The Nightlife in Tokyo

The Nightlife in Tokyo

Tokyo is one of the cities on Earth, also contains a nightlife that is legendary.

It is possible to start your evening in a tachinomi stand pub, dine and drink in a comfy izakaya, love seasonal cocktails in an only-in-Tokyo mixology counter, venture into a hole-in-the-wall rock or hip hop club, sing all-night karaoke à la Bill Murray at Lost in Translation, and dance before dawn into the beats of DJs from around the world.

In this huge metropolis, and with so many amazing choices, trying to determine what to do could be overwhelming (for daylight tips, be sure you visit our One Day in Tokyo).

To help you figure out where to start, until you see where the night takes you, we have put together this guide to Tokyo nightlife, featuring a synopsis of Tokyo nightlife districts and much more!

Obviously, using a complicated and ever-changing nightlife scene, this is only a small sampling of what’s out there — and many of the finest spots are firmly off the radar of most travelers (and even locals), with some venues lacking speeches.

But we expect our guide helps inspire you to venture out to the neon-filled roads, and discover for yourself what makes Tokyo’s nightlife!

Tokyo’s Top Nightlife Districts

Keen to indulge in cocktails at a den, sample craft beer or let loose in a mega club?

To get you started, here is a synopsis of what you can expect from a handful of Tokyo’s most prominent nightlife areas.


Shimokitazawa (Shimokita, for short) is a bohemian neighbourhood less frequented by casual travellers, despite just being a short jump from Shibuya and using plenty to offer in regard to classic shopping, quirky eateries and indie entertainment choices.

Shimokitazawa is a magnet for Tokyo’s hipster and other audiences, and is packed full of vibrant (and reasonably-priced) bars and izakayas, many of which can be hidden away down nooks and crannies that may take some drifting to find.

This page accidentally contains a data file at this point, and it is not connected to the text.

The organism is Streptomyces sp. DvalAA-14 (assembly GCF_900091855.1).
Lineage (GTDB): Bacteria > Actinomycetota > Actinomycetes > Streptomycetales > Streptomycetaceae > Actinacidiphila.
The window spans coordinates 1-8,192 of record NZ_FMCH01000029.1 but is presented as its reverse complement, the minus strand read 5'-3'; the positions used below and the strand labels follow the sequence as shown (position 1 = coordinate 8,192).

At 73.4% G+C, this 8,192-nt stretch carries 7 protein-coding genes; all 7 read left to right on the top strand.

Shinjuku is just another city-within-the-city that never sleeps. Only a couple stations away from Shibuya, boredom is not a potential in this southern part of Tokyo.

Shinjuku’s Kabukicho section is the most well known red-light district of Tokyo. Despite the shady reputation of the area, it can be an interesting and rewarding district and one of the insanity you may find great bars and restaurants, as well as local music venues and much more.

Unfamiliar or while not concealed as it was, the Golden Gai place is a wonderful and brilliant portion of Shinjuku to research. This drinking area is a warren of alleyways packed with heaps of bars, a lot of which can be welcoming regardless of the chairs to non-regulars.


As one of Tokyo’s most densely populated and districts, it is no surprise that Shibuya remains up late, together with countless eateries, boutiques, watering holes, clubs, arcades and karaoke bars catering into the tiny hours.

If you are likely to miss the last train (most trains and subways only run till around the midnight hour), this is the place to be.

Shibuya is particularly popular with Tokyo’s childhood, but is accessible to and full of non-Japanese visitors and locals as well. Shibuya is among the dance music celebrities of the city with heaps of clubs featuring top local and international DJs.

There are also countless smaller establishments worth checking out, for instance, character-filled Nonbei Yokocho, an old-fashioned region of side roads filled with charming tiny bars and restaurants that are intriguing.


By day, Ginza is an upscale business district and shopping destination boasting one of the largest concentrations of luxury brands in the world.

A lot of the nightlife of Ginza is hidden from view, with many of the pubs and restaurants tucked away on nondescript buildings’ top floors. At establishments, you can expect to be fulfilled with hefty invoices along with exclusive entry policies.

In which a number of Tokyo’s many wealthy and best-dressed come genius is the Ginza luxury clubbing experience. If you are seeking a more casual setting, Ginza is also home to a couple of famous cocktail bars, for example Star Bar, in addition to its fair share of trendy artsy bars (attempt 300 Bar or Suki Bar) for some thing a bit easier on the pocket.


Packed to the brim with clubs, pubs, and revellers, Roppongi is without a doubt one of the most famous districts of Tokyo.

Since the postwar era, when it functioned as a hangout for Allied forces, it has been popular with non-Japanese, and to this day brings an outsize proportion of ex-pats, global tourists, as well as Japanese salary-men, which can be reflected in the region’s greater than average entry and beverage prices.

Roppongi is a real mishmash, filled with everything from jazz places, upscale pubs and nightclubs that are western-style, to countless dive bars combined with much more sleazy establishments. Some areas are, but the place is packed on weekends and an option if you’re searching for a night out.

Be aware that Roppongi can get quite loud and crowded at night, as well as attracting its fair share of touts, although generally safe.

We hope our introduction to the nightlife of Tokyo helps you get the most from your time in this amazingly exciting city!